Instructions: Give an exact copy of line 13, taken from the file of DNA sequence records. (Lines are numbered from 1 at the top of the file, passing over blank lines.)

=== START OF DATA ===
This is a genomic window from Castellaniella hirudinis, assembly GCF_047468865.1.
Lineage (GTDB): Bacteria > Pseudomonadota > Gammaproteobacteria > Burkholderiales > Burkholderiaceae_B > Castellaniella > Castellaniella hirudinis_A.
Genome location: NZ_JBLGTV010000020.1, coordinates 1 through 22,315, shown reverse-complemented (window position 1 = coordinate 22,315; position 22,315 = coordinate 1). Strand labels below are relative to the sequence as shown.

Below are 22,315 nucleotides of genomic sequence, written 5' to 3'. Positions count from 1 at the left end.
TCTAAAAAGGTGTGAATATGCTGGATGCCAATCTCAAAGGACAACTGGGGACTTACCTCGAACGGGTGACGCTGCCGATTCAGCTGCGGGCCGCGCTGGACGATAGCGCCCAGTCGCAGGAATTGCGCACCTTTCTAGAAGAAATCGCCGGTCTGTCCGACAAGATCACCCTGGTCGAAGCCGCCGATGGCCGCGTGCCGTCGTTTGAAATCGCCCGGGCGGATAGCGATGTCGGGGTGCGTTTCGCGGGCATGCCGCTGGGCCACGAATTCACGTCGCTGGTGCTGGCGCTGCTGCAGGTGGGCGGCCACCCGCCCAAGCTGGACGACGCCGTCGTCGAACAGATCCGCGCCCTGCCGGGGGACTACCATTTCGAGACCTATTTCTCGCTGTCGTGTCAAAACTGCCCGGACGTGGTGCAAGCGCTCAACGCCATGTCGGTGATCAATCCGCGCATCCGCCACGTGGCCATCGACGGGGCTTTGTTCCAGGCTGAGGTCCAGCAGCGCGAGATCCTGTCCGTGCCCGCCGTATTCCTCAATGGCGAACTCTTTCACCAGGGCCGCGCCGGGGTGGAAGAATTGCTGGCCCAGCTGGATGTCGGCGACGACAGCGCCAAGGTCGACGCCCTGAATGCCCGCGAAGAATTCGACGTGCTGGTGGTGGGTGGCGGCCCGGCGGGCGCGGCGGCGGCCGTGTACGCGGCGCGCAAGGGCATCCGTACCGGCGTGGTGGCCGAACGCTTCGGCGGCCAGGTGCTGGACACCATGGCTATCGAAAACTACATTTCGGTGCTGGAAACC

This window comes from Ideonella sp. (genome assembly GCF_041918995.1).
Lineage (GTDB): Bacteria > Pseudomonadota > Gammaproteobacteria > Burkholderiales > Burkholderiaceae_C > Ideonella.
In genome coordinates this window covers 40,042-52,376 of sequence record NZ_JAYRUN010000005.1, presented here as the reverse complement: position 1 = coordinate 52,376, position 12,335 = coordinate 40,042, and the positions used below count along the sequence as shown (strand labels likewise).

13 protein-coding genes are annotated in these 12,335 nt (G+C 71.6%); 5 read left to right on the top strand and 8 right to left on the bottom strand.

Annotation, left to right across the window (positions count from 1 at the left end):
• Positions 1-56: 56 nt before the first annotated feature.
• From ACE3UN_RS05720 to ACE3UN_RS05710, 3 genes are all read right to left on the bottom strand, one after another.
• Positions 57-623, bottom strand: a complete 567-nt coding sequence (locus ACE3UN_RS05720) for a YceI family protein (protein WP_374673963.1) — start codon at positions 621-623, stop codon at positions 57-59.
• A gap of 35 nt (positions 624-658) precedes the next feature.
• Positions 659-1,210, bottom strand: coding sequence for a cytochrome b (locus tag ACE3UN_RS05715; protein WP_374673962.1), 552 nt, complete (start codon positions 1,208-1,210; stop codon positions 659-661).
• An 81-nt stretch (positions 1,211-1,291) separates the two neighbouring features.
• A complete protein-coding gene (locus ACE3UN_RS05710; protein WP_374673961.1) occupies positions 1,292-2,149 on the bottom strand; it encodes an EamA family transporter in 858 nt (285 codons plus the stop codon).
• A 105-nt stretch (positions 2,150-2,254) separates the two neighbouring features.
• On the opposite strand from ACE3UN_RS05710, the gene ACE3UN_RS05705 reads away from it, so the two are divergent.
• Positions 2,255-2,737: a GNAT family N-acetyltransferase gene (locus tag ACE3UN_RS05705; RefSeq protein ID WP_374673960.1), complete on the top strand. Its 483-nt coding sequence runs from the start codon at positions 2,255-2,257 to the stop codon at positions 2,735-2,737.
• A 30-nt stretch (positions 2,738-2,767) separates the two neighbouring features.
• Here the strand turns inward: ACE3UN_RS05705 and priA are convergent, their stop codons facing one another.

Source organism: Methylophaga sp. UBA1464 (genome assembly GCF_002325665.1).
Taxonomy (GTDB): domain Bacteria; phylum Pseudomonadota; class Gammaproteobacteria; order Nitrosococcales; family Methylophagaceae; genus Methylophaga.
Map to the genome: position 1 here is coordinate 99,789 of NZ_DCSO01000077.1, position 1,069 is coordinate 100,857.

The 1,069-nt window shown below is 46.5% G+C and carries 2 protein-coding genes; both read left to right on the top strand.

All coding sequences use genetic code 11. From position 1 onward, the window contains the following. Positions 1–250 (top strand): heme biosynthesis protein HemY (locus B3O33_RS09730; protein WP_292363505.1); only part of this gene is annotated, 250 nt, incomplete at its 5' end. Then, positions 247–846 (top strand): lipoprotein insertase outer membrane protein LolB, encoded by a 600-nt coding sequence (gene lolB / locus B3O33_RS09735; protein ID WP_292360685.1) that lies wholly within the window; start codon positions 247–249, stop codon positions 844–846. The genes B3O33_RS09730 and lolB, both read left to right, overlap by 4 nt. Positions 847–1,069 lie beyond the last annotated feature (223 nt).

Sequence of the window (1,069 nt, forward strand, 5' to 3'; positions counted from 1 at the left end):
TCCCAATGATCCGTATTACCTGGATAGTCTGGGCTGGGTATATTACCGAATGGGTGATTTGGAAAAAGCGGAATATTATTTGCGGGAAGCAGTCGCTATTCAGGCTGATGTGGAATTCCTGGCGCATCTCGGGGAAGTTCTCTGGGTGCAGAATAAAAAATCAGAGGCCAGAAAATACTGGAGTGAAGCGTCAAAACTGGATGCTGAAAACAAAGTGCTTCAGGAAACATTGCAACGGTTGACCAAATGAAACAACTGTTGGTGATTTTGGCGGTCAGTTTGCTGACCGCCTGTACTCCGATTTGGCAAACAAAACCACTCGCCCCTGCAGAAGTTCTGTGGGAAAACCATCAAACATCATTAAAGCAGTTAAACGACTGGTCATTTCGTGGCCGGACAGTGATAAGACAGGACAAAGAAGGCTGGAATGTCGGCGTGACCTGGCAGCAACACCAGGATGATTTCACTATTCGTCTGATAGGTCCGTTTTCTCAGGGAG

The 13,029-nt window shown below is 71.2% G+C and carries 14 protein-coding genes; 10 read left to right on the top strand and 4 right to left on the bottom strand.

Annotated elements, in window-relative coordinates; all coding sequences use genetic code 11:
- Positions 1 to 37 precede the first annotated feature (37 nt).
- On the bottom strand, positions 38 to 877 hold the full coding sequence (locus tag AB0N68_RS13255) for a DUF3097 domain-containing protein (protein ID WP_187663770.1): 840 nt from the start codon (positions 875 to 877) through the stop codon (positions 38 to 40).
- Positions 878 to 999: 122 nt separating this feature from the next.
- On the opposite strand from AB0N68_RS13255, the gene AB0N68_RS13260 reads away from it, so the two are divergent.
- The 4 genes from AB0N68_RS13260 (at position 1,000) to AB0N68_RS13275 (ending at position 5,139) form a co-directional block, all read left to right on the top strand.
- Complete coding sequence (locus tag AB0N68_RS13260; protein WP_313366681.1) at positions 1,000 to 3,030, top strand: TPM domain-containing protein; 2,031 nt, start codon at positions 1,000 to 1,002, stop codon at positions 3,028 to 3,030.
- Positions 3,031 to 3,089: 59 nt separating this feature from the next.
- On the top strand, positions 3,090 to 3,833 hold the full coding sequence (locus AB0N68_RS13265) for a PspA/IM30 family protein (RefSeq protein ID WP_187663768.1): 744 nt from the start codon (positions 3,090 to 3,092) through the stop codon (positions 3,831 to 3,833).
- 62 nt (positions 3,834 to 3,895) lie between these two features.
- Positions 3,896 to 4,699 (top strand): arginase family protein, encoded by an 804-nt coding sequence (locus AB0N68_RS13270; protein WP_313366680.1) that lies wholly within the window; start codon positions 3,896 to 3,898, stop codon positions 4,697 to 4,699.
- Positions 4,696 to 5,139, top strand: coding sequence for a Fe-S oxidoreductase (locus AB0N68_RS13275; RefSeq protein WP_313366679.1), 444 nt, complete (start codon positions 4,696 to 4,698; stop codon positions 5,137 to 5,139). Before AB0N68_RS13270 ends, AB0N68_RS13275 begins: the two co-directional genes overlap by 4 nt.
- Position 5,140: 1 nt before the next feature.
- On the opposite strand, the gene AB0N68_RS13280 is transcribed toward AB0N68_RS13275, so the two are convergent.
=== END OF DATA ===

• Positions 57-623, bottom strand: a complete 567-nt coding sequence (locus ACE3UN_RS05720) for a YceI family protein (protein WP_374673963.1) — start codon at positions 621-623, stop codon at positions 57-59.